The effect of task focused external / private speech practice on subsequent internal multiplication tasks

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O'Reilly, Ken William
Issue Date
BA in Psychology
Dublin Business School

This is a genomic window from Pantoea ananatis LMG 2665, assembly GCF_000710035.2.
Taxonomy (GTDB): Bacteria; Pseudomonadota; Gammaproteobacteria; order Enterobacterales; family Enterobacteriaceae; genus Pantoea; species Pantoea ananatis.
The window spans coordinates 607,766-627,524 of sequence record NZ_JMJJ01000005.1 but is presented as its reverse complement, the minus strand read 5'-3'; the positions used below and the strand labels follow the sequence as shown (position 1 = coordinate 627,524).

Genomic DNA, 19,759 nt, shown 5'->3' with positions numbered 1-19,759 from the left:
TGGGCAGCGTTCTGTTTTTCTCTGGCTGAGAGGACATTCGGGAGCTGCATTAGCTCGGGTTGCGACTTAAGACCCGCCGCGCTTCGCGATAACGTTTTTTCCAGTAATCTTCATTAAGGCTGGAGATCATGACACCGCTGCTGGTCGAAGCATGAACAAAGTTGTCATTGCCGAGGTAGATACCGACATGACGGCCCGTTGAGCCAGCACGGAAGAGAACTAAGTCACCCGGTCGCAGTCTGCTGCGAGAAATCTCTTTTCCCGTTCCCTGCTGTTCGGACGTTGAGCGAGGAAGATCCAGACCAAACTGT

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The purpose of this study was to investigate whether task focused external/private speech could improve the performance of subsequent inner-speech, for mental arithmetic style problems. In addition, the role-played by task focused external/private speech as a meta-cognitive tool, was examined. It has been observed that external/private speech can improve participant performance on some verbally based problem solving tasks, (Duncan 2000). Moreover, it has been observed that the phonological loop, which in general terms is driven by inner-speech, plays a central part in mathematical multiplication tasks, (Seitz and Schumann-Hengstler 2000). Salame & Baddeley (1982) stated that arbitrary internal speech, such as repeating the word "the" inhibits various interference effects, by completely engaging the phonological loop. Therefore, this study suggested that task focused external speech may serve a similar function. Furthermore, the study proposed that subsequent internal task focused speech might as a result of the external practice emulate various meta-cognitive properties associated with external/private speech. The first hypoFinal Year Project for the study was that participants undergoing the mental arithmetic task in an external/private speech condition, would perform significantly better than participants attempting the task in the silent condition. The second hypoFinal Year Project for the study, was that participants in a previously practiced private or external speech, experimental condition would achieve superior performance on a subsequent inner speech based multiplication task, than participants in a control condition who practiced without using external/private speech. These hypotheses were tested using a repeated measure between subjects design, where participants were split into an internal and external condition for solving mathematical calculations. After performing fifteen multiplication tasks both groups were instructed to perform the same fifteen multiplications internally. Both hypoFinal Year Projectes were supported by the data obtained from unrelated t-tests. The discussion related the findings of the study to the debate concerning the relationship between language and thought, and the prospect of a possible curvilinear relationship between speech and thought. Future research and practical applications were also discussed.